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Peripheral keywords - worth developing?

 8:48 pm on Feb 7, 2003 (gmt 0)

I've searched the site for variations on this question, but come up with no real answer, so, here goes, my first question: :)

Let's say that one of my sites, er, sells widgets that I make. My target keywords are, maybe, "widgets", "custom widget", "titanium alloy widget", stuff like that. All I do is make and sell widgets. But on one page, where I describe the various widgets and their manufacturing techniques, I mention that , for protection, all widgets are packed in, I dunno, "..Uncle Bob's Graphite Gopher Grease, in our opinion the absolute best widget lubricant on the market." Obviously this differs from the actual keywords, yada yada, but...
Here's the thing. I get THREE TIMES the number of search engine hits on "widget lubricant" that I do on "custom widget", etc. I actually rank number thirteen in Google on the equivelant of "widget lubricant", based on that one mention on one page.
So, um. What to do?

1. Diversify and start offering widget lubricants?

2. Change the page and omit references to widget lubricant?

3. Try and drum up reciprocal links to manufacturers and sellers of widget lubes?

4. Something else entirely?

5. Nothing at all - any traffic is good traffic, no? :)

I'd appreciate any thoughts y'all have.



 9:08 pm on Feb 7, 2003 (gmt 0)

I certainly wouldn't get rid of it. If someone is lokking for widget lubricants, then they obviously own some widgets. They may not be looking to buy new widgets right now, but you have now been able to expose your company to them.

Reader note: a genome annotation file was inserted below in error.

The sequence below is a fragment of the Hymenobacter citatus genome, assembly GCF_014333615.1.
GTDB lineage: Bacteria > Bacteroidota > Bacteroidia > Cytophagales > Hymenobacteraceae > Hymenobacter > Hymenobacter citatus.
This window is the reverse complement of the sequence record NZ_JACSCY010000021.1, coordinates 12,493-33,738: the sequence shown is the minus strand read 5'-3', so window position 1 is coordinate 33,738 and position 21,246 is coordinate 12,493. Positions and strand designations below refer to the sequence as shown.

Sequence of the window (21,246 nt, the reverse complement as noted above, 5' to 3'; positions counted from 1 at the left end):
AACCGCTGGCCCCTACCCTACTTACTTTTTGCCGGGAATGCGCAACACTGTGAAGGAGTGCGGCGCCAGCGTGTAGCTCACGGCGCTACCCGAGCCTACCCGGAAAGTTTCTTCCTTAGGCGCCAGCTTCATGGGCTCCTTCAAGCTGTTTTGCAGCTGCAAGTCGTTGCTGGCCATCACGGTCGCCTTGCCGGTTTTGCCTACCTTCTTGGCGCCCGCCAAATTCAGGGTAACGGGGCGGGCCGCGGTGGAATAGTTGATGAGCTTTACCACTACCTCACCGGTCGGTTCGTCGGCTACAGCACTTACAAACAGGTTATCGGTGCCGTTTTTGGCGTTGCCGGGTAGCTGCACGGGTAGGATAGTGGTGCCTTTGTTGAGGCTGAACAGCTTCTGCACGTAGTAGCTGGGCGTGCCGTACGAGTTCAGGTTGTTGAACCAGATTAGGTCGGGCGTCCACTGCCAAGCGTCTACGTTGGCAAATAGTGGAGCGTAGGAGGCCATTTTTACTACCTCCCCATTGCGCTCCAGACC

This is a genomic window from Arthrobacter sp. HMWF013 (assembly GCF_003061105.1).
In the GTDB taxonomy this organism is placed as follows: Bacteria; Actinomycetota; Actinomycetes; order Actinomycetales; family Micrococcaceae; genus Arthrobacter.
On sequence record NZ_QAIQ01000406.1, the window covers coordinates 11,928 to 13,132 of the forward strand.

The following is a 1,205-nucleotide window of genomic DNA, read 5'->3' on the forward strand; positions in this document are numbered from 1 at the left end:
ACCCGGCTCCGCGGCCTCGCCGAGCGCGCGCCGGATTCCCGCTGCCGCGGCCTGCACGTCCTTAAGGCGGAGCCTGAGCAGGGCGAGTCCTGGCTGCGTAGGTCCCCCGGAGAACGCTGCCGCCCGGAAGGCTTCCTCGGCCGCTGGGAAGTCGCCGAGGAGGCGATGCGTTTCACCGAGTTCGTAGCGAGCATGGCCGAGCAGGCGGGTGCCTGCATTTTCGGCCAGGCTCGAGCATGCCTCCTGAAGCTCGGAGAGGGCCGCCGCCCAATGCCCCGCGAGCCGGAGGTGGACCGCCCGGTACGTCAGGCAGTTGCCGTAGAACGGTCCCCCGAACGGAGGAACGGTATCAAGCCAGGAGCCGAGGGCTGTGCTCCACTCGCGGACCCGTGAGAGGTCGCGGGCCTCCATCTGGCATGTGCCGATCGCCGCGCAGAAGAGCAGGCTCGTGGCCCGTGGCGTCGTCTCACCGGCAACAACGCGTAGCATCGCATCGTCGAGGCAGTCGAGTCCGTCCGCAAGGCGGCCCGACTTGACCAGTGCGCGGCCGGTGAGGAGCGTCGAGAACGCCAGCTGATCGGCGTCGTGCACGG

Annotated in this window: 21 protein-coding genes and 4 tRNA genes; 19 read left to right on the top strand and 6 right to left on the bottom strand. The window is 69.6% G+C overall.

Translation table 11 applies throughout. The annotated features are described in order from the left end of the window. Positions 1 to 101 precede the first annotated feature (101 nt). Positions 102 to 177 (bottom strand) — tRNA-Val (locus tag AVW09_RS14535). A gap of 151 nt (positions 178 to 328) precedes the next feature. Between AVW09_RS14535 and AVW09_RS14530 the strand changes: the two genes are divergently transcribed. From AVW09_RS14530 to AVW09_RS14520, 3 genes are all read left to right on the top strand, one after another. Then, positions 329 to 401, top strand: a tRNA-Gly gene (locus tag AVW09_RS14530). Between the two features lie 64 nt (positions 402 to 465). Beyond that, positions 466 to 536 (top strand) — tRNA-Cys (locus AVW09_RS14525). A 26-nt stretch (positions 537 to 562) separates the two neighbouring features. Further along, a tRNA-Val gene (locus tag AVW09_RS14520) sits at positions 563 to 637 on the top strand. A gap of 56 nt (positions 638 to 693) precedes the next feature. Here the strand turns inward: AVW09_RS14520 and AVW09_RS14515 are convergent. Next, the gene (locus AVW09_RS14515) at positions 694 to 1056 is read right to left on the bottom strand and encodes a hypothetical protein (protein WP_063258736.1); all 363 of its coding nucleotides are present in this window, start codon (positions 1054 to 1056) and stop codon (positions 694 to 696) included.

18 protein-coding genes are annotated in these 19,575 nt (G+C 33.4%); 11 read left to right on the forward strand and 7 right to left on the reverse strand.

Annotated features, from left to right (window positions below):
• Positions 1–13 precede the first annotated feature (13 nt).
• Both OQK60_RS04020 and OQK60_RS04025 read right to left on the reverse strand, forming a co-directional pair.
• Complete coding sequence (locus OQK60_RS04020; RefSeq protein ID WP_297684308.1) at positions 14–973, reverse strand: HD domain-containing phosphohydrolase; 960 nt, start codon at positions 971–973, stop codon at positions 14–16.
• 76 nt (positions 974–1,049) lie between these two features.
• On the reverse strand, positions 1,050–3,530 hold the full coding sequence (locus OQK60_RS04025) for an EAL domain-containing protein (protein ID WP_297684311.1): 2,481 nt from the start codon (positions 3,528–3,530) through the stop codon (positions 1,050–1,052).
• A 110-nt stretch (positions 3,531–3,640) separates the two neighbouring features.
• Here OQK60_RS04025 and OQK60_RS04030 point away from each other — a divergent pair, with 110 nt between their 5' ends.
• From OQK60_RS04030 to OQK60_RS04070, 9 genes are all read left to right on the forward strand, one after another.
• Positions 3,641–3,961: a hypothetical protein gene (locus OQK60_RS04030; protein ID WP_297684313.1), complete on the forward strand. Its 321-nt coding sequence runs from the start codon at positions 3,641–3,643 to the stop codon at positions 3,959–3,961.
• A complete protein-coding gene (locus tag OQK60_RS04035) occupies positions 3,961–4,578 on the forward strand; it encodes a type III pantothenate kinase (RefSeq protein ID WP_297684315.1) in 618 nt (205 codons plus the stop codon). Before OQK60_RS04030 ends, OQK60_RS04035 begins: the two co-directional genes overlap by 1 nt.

I would try to expand your your lubricant content and I would also look for other broader topics that widget owners might be looking for.


 9:18 pm on Feb 7, 2003 (gmt 0)

Funny, I ran into the same type of a situation last year. Now I own the #1 spot for that search term and sell several cases of it each month to people that are now coming back to purchase my "real" product.


 10:07 pm on Feb 7, 2003 (gmt 0)

I had this happen and I split the word off to a differnt site. In my case it was not related to my main product but why ignore those surfers needs. ;)


 10:45 pm on Feb 7, 2003 (gmt 0)

1. Diversify and start offering widget lubricants?


3. Try and drum up reciprocal links to manufacturers and sellers of widget lubes?

Along with a new page targeting and extolling the wonders of

"..Uncle Bob's Graphite Gopher Grease, in our opinion the absolute best widget lubricant on the market."


 5:42 am on Feb 8, 2003 (gmt 0)

Thanks for the suggestions; I've already added a page about the equivelant of proper widget lubrication... that just sounds wrong. :)

On the very same page, which is far and away my most popular in several SE's, I make reference to a piece of software - let's call it WidgetAnalyser. I have a sentance to the effect "...in our opinion, for the price, there simply is no software better than WidgetAnalyser." Not the greatest, grammatically, but obviously lots of people disagree with the sentiment, though, because "better than widgetanalyser" is my #2 not-actually-what-I-was-trying-for keyword in SE's. Here I'm really stuck - presumable the people visiting my site don't like WidgetAnalyser, which I think is tops. No real way to feed that section of the market, is there? I mean, I already extoll WA's virtues... :)

running scared

 12:54 pm on Feb 10, 2003 (gmt 0)

If it is that good, list all the alternatives to widget analyser and review them, explaining the problems. May even be able to set up affiliate schemes with providers of the alternatives.